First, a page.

The opposition NDP wants the provincial government to dip into its rainy day fund to help pay for pandemic-related costs.
It seems like a reasonable request: times are tough, businesses are going under, and personal care homes are being ravaged by COVID-19. If there’s a savings account with hundreds of millions of dollars in it, isn’t this the time to spend it?
The problem is, the demand is based on fiction: Manitoba doesn’t have a separate pot of money that can be used as revenue during lean times.
"They’re sitting like Scrooge McDuck on a bank account with a huge pile of money and they’re refusing to spend it because of one man’s ego and political legacy," NDP finance critic Mark Wasyliw said this week.
The "Scrooge" he was referring to is Tory Premier Brian Pallister.
It’s unclear whether Wasyliw doesn’t understand how the province’s books work or whether he’s just playing politics with a widely misunderstood aspect of government finances.
Either way, it’s misleading to claim government has access to a savings account it can draw from as revenue to pay for COVID-19 costs (or any other expenditures).
What government has is something called a Fiscal Stabilization Account (FSA).
It’s an account that exists within government’s operating fund. It’s made up of designated cash and investments that can be used for unanticipated liquidity needs, such as during a natural disaster. It’s not a separate savings account.
If, for example, government were to increase spending by $500 million this year for pandemic-related costs (beyond the most recent spending estimates), the deficit would rise by that amount — unless there was a corresponding increase in revenue from taxes, fees, federal transfers or other sources.
Government can’t draw $500 million from the FSA and record it as revenue. The accounting doesn't work that way.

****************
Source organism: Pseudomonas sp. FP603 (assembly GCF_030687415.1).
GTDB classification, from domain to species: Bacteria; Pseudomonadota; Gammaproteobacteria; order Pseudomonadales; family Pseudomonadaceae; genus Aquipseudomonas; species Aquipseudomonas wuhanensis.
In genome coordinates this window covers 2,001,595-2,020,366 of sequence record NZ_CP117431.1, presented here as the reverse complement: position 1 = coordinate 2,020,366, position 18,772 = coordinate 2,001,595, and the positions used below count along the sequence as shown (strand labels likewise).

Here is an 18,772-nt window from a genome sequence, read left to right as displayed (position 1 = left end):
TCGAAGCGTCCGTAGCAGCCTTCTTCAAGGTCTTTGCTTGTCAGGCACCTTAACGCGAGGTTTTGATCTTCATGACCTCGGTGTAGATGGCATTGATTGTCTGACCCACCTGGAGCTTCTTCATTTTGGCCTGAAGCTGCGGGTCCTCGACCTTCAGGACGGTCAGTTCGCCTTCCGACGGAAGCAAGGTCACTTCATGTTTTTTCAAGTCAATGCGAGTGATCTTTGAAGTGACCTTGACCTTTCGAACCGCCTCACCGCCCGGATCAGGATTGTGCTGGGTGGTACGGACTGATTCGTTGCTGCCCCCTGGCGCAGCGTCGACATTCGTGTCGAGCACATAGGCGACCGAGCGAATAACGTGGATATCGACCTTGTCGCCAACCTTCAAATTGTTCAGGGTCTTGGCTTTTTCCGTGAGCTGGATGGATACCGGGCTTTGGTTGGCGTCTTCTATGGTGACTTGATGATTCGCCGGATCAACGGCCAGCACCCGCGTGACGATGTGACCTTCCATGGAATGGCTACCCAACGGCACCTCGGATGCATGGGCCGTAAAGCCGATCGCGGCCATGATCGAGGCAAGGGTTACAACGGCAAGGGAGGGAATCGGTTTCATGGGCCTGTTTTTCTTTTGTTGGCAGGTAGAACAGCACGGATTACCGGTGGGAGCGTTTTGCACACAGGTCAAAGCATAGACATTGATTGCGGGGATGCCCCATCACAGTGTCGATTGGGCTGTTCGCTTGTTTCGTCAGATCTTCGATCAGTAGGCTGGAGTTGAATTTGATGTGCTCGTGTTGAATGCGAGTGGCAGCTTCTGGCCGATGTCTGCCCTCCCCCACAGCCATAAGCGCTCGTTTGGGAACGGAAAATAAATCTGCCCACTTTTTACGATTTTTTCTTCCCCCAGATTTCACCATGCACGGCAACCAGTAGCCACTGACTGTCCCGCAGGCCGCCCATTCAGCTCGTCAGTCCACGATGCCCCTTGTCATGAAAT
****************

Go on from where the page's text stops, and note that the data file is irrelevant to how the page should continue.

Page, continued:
The same applies when government puts money in the FSA: it’s not recorded as an expense, it’s an accounting entry.
When the Pallister government added $228 million to the rainy day fund at the end of 2019-20 (bringing the balance to $800 million), it had no impact on the province's bottom line. The province posted a $5-million surplus.
So what’s the point of having a rainy day fund? It helps government manage cash flow; it’s cash-on-hand that can be used instead of borrowing.
Confusion over Manitoba's rainy day fund dates to 2009, and changes made to it by the then-NDP government.
It used to be called the "fiscal stabilization fund," created by the Gary Filmon-led PC government in 1989.
It was a separate pot of money with its own assets. It existed outside of government’s operating fund. It was a true "savings account" that could be used during lean economic times. Money deposited into the fund was recorded as an expense, and withdrawals were considered revenue.
That changed when government adopted new public-sector accounting rules.
The Fiscal Stabilization Fund Act was repealed in 2009, and replaced with the FSA. It was no longer a separate fund.
Having a cash reserve like the FSA is useful. During the early days of the pandemic, when government needed quick cash to pay for COVID-19-related costs, finance officials knew they could rely on the reserve to make purchases instead of having to borrow.
Debt markets for provincial governments were strained at the time (until the Bank of Canada intervened). Without cash reserves, the province may have been forced to borrow at higher rates.
It didn’t end up drawing from the FSA, but having the option bought it time until debt markets improved. Government eventually borrowed at lower rates.
Having adequate cash reserves is part of a sound financial management strategy.
However, there is no pot of money, just sitting there, that allows government to spend without either increasing the deficit or reducing a surplus.
Tom has been covering Manitoba politics since the early 1990s and joined the Winnipeg Free Press news team in 2019.